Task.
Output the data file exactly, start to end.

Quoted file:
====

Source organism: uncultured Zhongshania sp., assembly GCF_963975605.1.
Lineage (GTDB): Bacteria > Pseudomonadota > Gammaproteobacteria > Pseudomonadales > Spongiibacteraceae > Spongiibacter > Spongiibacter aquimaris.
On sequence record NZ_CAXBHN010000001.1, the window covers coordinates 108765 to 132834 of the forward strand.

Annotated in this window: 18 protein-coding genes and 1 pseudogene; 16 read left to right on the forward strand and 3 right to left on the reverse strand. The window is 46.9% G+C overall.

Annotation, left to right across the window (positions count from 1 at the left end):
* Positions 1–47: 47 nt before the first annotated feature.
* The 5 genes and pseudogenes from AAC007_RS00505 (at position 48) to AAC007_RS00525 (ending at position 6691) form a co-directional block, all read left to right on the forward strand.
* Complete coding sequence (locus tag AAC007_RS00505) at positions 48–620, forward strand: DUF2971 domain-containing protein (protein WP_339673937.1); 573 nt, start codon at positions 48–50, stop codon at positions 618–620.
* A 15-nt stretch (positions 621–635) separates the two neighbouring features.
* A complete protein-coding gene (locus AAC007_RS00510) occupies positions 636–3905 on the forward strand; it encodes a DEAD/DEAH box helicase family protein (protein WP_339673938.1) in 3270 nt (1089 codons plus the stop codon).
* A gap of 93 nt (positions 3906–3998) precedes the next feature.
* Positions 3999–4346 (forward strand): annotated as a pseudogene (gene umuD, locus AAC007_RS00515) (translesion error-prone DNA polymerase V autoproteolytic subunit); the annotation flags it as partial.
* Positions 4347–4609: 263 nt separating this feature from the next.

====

Source organism: uncultured Zhongshania sp., assembly GCF_963975605.1.
Lineage (GTDB): Bacteria > Pseudomonadota > Gammaproteobacteria > Pseudomonadales > Spongiibacteraceae > Spongiibacter > Spongiibacter aquimaris.
On sequence record NZ_CAXBHN010000001.1, the window covers coordinates 108765 to 132834 of the forward strand.

Annotated in this window: 18 protein-coding genes and 1 pseudogene; 16 read left to right on the forward strand and 3 right to left on the reverse strand. The window is 46.9% G+C overall.

Annotation, left to right across the window (positions count from 1 at the left end):
* Positions 1–47: 47 nt before the first annotated feature.
* The 5 genes and pseudogenes from AAC007_RS00505 (at position 48) to AAC007_RS00525 (ending at position 6691) form a co-directional block, all read left to right on the forward strand.
* Complete coding sequence (locus tag AAC007_RS00505) at positions 48–620, forward strand: DUF2971 domain-containing protein (protein WP_339673937.1); 573 nt, start codon at positions 48–50, stop codon at positions 618–620.
* A 15-nt stretch (positions 621–635) separates the two neighbouring features.
* A complete protein-coding gene (locus AAC007_RS00510) occupies positions 636–3905 on the forward strand; it encodes a DEAD/DEAH box helicase family protein (protein WP_339673938.1) in 3270 nt (1089 codons plus the stop codon).
* A gap of 93 nt (positions 3906–3998) precedes the next feature.
* Positions 3999–4346 (forward strand): annotated as a pseudogene (gene umuD, locus AAC007_RS00515) (translesion error-prone DNA polymerase V autoproteolytic subunit); the annotation flags it as partial.
* Positions 4347–4609: 263 nt separating this feature from the next.